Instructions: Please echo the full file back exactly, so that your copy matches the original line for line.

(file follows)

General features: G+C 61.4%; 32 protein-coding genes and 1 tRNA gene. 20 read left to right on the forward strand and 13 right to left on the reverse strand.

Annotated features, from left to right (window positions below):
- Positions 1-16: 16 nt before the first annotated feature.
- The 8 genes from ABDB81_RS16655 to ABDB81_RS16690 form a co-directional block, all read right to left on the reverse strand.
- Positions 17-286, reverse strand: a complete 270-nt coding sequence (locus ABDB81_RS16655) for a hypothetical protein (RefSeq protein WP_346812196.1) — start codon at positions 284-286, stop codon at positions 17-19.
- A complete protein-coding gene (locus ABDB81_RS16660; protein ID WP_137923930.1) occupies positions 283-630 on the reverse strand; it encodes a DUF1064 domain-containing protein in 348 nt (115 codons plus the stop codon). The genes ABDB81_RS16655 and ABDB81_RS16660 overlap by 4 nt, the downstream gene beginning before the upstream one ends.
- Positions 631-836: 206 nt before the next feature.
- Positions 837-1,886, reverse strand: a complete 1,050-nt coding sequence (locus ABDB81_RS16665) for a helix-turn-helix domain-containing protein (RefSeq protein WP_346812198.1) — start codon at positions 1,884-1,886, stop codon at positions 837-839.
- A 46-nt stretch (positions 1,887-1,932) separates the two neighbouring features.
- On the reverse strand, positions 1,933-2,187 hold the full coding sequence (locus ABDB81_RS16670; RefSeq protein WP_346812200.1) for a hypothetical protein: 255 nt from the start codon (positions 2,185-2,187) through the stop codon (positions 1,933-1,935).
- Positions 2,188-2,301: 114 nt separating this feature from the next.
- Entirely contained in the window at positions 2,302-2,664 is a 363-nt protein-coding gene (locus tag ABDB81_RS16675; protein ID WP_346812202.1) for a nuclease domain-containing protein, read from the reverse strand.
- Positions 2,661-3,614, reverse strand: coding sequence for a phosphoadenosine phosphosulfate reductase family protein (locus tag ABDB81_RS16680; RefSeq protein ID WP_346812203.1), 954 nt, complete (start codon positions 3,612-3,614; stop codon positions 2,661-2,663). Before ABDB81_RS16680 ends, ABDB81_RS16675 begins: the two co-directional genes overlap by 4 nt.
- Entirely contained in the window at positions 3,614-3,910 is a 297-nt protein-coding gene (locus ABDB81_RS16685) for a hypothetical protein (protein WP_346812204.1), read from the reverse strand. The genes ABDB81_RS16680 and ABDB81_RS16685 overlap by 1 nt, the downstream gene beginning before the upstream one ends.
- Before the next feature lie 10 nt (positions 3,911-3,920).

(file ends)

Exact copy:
General features: G+C 61.4%; 32 protein-coding genes and 1 tRNA gene. 20 read left to right on the forward strand and 13 right to left on the reverse strand.

Annotated features, from left to right (window positions below):
- Positions 1-16: 16 nt before the first annotated feature.
- The 8 genes from ABDB81_RS16655 to ABDB81_RS16690 form a co-directional block, all read right to left on the reverse strand.
- Positions 17-286, reverse strand: a complete 270-nt coding sequence (locus ABDB81_RS16655) for a hypothetical protein (RefSeq protein WP_346812196.1) — start codon at positions 284-286, stop codon at positions 17-19.
- A complete protein-coding gene (locus ABDB81_RS16660; protein ID WP_137923930.1) occupies positions 283-630 on the reverse strand; it encodes a DUF1064 domain-containing protein in 348 nt (115 codons plus the stop codon). The genes ABDB81_RS16655 and ABDB81_RS16660 overlap by 4 nt, the downstream gene beginning before the upstream one ends.
- Positions 631-836: 206 nt before the next feature.
- Positions 837-1,886, reverse strand: a complete 1,050-nt coding sequence (locus ABDB81_RS16665) for a helix-turn-helix domain-containing protein (RefSeq protein WP_346812198.1) — start codon at positions 1,884-1,886, stop codon at positions 837-839.
- A 46-nt stretch (positions 1,887-1,932) separates the two neighbouring features.
- On the reverse strand, positions 1,933-2,187 hold the full coding sequence (locus ABDB81_RS16670; RefSeq protein WP_346812200.1) for a hypothetical protein: 255 nt from the start codon (positions 2,185-2,187) through the stop codon (positions 1,933-1,935).
- Positions 2,188-2,301: 114 nt separating this feature from the next.
- Entirely contained in the window at positions 2,302-2,664 is a 363-nt protein-coding gene (locus tag ABDB81_RS16675; protein ID WP_346812202.1) for a nuclease domain-containing protein, read from the reverse strand.
- Positions 2,661-3,614, reverse strand: coding sequence for a phosphoadenosine phosphosulfate reductase family protein (locus tag ABDB81_RS16680; RefSeq protein ID WP_346812203.1), 954 nt, complete (start codon positions 3,612-3,614; stop codon positions 2,661-2,663). Before ABDB81_RS16680 ends, ABDB81_RS16675 begins: the two co-directional genes overlap by 4 nt.
- Entirely contained in the window at positions 3,614-3,910 is a 297-nt protein-coding gene (locus ABDB81_RS16685) for a hypothetical protein (protein WP_346812204.1), read from the reverse strand. The genes ABDB81_RS16680 and ABDB81_RS16685 overlap by 1 nt, the downstream gene beginning before the upstream one ends.
- Before the next feature lie 10 nt (positions 3,911-3,920).